Data

First type of data sets are simulated data that are created in the programming environment MATLAB R2015a. The simulated data sets consist of objects in 2D feature space that form clusters recognizable by k-means algorithm. Four types of simulated data sets are used (see figure 1). The simulated data sets differ in number of objects and clusters and the distribution in the feature space. Second type of data sets are the three real EEG signal. The EEG recordings were measured in the Bulovka hospital by system BRAINQUICK in standardized conditions for ambulatory EEG. The patients are suspected of epilepsy and these recordings were 15–32 minutes long. All measurements were approved by the ethical commission of the Bulovka hospital. The expert visually determined the correct number of clusters for the epileptic EEG recordings.

Fig. 1: Simulated data 1 (upper left), data 2 (upper right), data 3 (bottom left) and data 4 (bottom right) used for testing the silhouette and the elbow method. Each cluster has a different color.
Fig. 1: Simulated data 1 (upper left), data 2 (upper right), data 3 (bottom left) and data 4 (bottom right) used for testing the silhouette and the elbow method. Each cluster has a different color.

Preprocessing

We pre-process the EEG recording in software Wave-Finder (WF). WF is used in clinical practice [4]. We split the EEG recording into segments of similar characteristics by adaptive segmentation (by [5]). Then we calculate features in WF for each segment. We use 24 features in total. These features that are implemented in WF based on practical experience. You can see all features in [6]. We display the results of automatic classification for estimated number of clusters in WF. For the estimation of the number of clusters, we implemented elbow method and silhouettes in programming environment MATLAB R2015a. For automatic classification of the EEG signal, we use k-means algorithm from MATLAB.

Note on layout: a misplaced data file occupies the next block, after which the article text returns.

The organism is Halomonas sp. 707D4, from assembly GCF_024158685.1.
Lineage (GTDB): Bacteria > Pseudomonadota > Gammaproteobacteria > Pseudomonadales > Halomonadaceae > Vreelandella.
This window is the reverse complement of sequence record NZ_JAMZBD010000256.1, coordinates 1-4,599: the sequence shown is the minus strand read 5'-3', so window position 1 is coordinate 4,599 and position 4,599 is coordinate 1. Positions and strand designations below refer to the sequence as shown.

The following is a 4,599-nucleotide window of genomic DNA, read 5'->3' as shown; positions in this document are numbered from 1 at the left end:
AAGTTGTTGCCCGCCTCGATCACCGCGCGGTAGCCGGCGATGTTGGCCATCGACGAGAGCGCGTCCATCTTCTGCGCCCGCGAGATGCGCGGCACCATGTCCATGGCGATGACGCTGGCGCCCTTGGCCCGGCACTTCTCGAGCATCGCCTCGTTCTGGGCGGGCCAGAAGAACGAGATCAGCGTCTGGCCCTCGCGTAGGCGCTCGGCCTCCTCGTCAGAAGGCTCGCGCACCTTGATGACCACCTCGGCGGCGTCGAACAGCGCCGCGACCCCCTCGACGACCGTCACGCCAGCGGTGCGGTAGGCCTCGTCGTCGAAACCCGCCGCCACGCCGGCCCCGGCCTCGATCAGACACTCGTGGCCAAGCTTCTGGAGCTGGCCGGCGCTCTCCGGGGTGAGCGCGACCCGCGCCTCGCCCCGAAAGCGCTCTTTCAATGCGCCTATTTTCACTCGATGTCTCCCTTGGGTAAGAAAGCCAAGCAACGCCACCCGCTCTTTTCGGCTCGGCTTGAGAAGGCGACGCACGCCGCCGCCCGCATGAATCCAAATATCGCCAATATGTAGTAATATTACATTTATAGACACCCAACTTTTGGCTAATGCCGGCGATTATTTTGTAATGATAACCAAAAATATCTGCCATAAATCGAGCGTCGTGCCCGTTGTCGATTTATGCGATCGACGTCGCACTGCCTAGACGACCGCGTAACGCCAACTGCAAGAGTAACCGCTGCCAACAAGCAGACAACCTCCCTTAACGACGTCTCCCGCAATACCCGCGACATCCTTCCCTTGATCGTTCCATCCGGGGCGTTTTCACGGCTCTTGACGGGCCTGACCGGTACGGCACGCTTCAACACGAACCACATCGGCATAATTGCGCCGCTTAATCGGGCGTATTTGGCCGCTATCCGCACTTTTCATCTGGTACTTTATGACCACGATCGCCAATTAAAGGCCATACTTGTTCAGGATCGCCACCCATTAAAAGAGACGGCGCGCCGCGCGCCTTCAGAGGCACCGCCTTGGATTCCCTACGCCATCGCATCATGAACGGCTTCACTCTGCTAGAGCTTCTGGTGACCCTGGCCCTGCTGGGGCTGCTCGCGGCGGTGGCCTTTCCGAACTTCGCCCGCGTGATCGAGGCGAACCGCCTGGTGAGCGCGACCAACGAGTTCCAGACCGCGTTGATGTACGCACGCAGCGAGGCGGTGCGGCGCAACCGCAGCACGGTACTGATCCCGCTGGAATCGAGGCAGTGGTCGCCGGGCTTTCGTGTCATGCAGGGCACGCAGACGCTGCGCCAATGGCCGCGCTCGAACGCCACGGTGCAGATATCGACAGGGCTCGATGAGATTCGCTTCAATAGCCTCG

The silhouette method

Silhouettes show the consistency of data points inside the clusters, they describe how good the assignment of the point into its cluster is. The silhouette values are calculated based on [8] and they are normalized by maximum, so they range from -1 to 1. The silhouette coefficient close to 1 means that the point is far from neighbouring clusters, the silhouette coefficient close to 0 means that the point is between two neighbouring clusters and silhouette coefficient close to -1 means that the point may be assigned to a wrong cluster. If most of the points have negative silhouette values, then we need to classify the data again to different number of clusters. The advantage of the silhouette analysis is its broad application. This silhouette analysis can be combined with any classification method based on the distance measure (e.g. k-means) and the silhouette analysis is not restricted to one metric, but any metric can be used for calculation of the distance [7, 8, 9].

The elbow method

The elbow method is the oldest method for estimating the number of clusters [10]. The elbow method is widely used in many studies [11]. This method must run through all possible results of number of clusters, like the silhouette method. The estimated number of clusters is the point, where the difference of consequence information values rapidly decreases. In our case the obtained information value is a variance of objects in clusters. The elbow method plots graph, where there is variance on y axes and number of clusters on x axes. We find point of graph, where is the biggest band, called elbow. In our study we use sum of inter-clusters variance on y axes [10, 11, 12].

Results

Simulated data

We used all four types of simulated data for validation of estimated of the ideal number of clusters by methods silhouette and elbow. We tested correct estimation of the number of clusters and real computation time for both methods. Simulated data 1 included 2 clusters. Both methods correctly estimated number of clusters (see figure 2 and 3). Simulated data 2 included 3 clusters. Both methods correctly estimated number of clusters (see figure 4 and 5). Simulated data 3 included 3 clusters. Both methods correctly estimated number of clusters (see figure 6 and 7). Simulated data 4 included 5 clusters. Both methods correctly estimated number of clusters (see figure 8 and 9). The real computation time of both methods is compared for simulated data in table 1. The table shows that the silhouettes have higher real computation time than the elbow method.